Vegetarian Pros and Cons: The Good, the Bad, and Why I’m Not Quitting

By Sher Warkentin in Healthy Feeling

By now you’re fully vested in life as a vegetarian, but that doesn’t mean there aren’t still challenges. Maintaining your choice is a major accomplishment, and you should be proud of how far you’ve come—don’t beat yourself up if it’s not always easy. Here are some of the vegetarian pros and cons I’ve encountered with tips for overcoming the stumbling blocks.

Veggie Doesn’t Automatically Equal Healthy

One of the bigger challenges for me has been in accepting that a vegetarian recipe isn’t automatically healthy. My main reason for becoming a vegetarian was to eat a cleaner, healthier diet, but just because a dish is meatless doesn’t mean it’s better for you. So it’s still important to read labels to check the levels of fat, sodium, and sugar, especially for dishes that include sauces and marinades.


I love pasta, and many dishes I used to make with meat are easy to adjust—but excess carbs aren’t great if you’re trying to lose weight. For something different, I’ve been experimenting with zoodles. Using a spiralizer, I can easily make noodles out of zucchini (and other vegetables) to replace some or all of the pasta for a quick weeknight dinner.

Drive-Thru Dilemma

It can be a lot harder to eat on the go as a vegetarian. Depending on where you live, the options for restaurants and takeout might be limited. Los Angeles affords me access to a lot of vegetarian meals and vegan options, but it still means skipping my usual places in favor of trying something new. If your choices are limited at the restaurants you frequent, it’s time to start looking outside of your typical routines. Instead of the steakhouse that’s the date night favorite, check out the new Indian restaurant. Skip the burger drive-thru and opt for a quick salad bar at your local grocery store.

Packing in Protein

The biggest challenge I’ve faced so far is finding protein alternatives—there are only so many days in a row that I can eat beans before my body starts to protest—so I’ve had to spend some time researching recipes and ingredients. I still struggle with this area, but I’ve added a few go-to ingredients like quinoa and chia to my pantry. I’ve also started looking at protein in a different way; rather than focusing on protein as a main dish, find ways to incorporate it throughout your day. Add a sprinkle of chia to your yogurt, or make your salad with spinach.

Vegetarians with Benefits

There are a lot of pros to becoming a vegetarian, no matter what your reasons are for starting. As the Harvard Women’s Health Watch reports, a healthy vegetarian diet has been associated with longer life and can reduce risk of chronic illnesses and heart disease. There are plenty of benefits for the environment too. New research indicates that if more people followed a vegetarian lifestyle, we could reduce global greenhouse gas emissions.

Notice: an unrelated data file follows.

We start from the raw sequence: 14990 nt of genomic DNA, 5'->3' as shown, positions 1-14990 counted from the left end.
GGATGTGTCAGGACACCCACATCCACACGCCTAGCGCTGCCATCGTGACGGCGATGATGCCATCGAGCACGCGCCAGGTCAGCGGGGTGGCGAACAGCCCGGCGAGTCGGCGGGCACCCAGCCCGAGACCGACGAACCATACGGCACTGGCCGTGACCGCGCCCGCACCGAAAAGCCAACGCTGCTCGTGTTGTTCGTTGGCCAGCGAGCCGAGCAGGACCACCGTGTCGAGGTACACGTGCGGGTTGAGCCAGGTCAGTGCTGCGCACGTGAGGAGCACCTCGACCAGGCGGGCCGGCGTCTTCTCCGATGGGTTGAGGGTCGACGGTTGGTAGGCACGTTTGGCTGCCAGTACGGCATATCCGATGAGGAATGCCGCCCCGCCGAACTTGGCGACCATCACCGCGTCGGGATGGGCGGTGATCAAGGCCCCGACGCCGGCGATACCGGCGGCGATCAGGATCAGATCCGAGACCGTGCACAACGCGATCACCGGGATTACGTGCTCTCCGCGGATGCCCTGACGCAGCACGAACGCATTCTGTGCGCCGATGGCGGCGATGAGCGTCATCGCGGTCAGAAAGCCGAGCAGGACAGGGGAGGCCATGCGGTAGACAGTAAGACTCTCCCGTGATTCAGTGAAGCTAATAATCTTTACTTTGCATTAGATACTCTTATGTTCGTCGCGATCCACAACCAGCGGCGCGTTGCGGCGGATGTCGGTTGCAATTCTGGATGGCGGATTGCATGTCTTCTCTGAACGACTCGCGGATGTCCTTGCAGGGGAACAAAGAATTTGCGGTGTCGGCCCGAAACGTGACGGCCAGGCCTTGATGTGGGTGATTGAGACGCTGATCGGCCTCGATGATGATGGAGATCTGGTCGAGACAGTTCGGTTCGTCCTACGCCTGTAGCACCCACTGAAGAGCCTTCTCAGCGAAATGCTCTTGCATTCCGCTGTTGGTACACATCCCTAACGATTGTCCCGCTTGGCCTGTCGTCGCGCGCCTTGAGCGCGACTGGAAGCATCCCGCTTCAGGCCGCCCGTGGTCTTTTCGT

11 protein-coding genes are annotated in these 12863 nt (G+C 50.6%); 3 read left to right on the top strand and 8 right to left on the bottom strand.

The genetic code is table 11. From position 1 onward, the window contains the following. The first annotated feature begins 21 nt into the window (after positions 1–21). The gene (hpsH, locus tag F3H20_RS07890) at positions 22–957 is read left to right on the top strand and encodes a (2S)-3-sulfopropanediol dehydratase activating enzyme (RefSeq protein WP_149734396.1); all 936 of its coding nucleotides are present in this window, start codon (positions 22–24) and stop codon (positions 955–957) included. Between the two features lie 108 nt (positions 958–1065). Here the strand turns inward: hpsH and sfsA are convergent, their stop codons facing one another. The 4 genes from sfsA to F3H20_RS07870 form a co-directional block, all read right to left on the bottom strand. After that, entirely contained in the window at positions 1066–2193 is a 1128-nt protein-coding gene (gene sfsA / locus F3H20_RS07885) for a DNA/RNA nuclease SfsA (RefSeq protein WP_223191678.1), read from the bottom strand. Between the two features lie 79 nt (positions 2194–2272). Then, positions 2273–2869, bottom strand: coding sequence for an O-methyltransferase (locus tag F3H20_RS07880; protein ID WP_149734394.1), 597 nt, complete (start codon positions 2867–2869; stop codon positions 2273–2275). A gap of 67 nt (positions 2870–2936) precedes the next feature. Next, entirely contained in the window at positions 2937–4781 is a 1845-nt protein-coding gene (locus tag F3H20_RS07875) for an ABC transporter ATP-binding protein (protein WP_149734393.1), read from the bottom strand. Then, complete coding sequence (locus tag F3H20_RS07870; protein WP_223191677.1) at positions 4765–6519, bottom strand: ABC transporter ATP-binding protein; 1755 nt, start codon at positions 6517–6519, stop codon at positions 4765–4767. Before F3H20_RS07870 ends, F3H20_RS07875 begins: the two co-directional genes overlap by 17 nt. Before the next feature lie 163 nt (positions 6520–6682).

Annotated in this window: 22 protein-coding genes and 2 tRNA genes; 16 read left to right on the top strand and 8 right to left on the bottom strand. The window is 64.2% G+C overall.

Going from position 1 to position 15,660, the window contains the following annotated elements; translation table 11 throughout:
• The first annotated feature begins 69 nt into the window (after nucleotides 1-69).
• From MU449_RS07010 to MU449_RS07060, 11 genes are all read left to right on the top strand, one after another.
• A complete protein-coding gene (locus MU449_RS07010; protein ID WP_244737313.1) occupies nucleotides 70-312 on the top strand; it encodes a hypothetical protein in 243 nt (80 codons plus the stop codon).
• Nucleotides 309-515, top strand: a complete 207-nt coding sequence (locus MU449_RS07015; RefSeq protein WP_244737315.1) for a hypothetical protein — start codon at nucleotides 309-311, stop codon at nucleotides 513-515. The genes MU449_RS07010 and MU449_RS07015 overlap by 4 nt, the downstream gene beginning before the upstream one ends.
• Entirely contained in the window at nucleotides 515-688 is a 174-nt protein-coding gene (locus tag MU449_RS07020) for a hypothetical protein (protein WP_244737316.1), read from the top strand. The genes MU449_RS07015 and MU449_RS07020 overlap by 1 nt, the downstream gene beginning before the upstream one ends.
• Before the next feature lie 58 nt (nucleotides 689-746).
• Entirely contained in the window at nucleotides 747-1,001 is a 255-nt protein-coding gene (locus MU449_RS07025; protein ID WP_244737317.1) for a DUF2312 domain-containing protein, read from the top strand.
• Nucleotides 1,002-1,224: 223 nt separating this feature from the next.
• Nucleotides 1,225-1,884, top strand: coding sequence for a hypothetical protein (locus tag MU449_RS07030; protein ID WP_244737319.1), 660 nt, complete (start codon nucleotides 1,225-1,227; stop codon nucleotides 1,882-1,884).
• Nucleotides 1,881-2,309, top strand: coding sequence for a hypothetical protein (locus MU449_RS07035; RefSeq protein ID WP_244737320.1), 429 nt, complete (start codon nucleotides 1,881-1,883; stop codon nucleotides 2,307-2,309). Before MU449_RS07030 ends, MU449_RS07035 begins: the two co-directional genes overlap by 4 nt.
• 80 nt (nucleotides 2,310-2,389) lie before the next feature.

Old Faves, New Recipes

One not-so-obvious benefit to switching to a plant-based diet is that it pushes you to think creatively about food. In order to make a life-long commitment to this, I knew I had to find ways to make cooking fun and exciting, as well as discover replacements for indulgences. With football season approaching, foods like wings will definitely be missed, so instead I learned how to make buffalo cauliflower. To enjoy this indulgent treat without the meat, you need:

  • 1 head cauliflower
  • ¾ cup flour
  • ¾ cup water
  • ½ tsp. salt
  • ½ tsp. garlic powder
  • ¼ tsp. pepper
  • 1 cup buffalo hot sauce
  • 2 tbsp. honey

Cut the cauliflower into small pieces. Mix the flour, water, and seasonings to make a batter. Dip the cauliflower in the batter, and shake off any excess. Place them on a baking sheet lined with parchment paper, and bake for 25 minutes on 450 degrees Fahrenheit. As they bake, mix the hot sauce and honey. Toss the baked cauliflower in the sauce, and bake for five more minutes.

Enjoy your old indulgences without missing the meat.

Never Give Up

The best thing you can do when you feel yourself faltering is ask yourself why you’re making this choice. I have weaknesses, but making a mistake doesn’t erase all of the progress I’ve made. I just remember why I’m making this choice and continue moving forward. You can weigh the vegetarian pros and cons all you want, but in the end, it’s the “why” that keeps you motivated.

What are some challenges you’ve faced when becoming a vegetarian? Share your stories with us on Twitter. You can see more of my journey with Parts One and Two of this series.

Image source: Sher Warkentin

The views and opinions expressed in any guest post featured on our site are those of the guest author and do not necessarily reflect the opinions and views of Tom’s of Maine.

Why It’s Good

You can weigh the pros and cons of eliminating meat from your diet, but ultimately the reason for choosing this lifestyle change is what will inspire you to continue. Staying motivated about your decision helps you overcome any challenges that arise, both when it comes to your family's diet and life in general.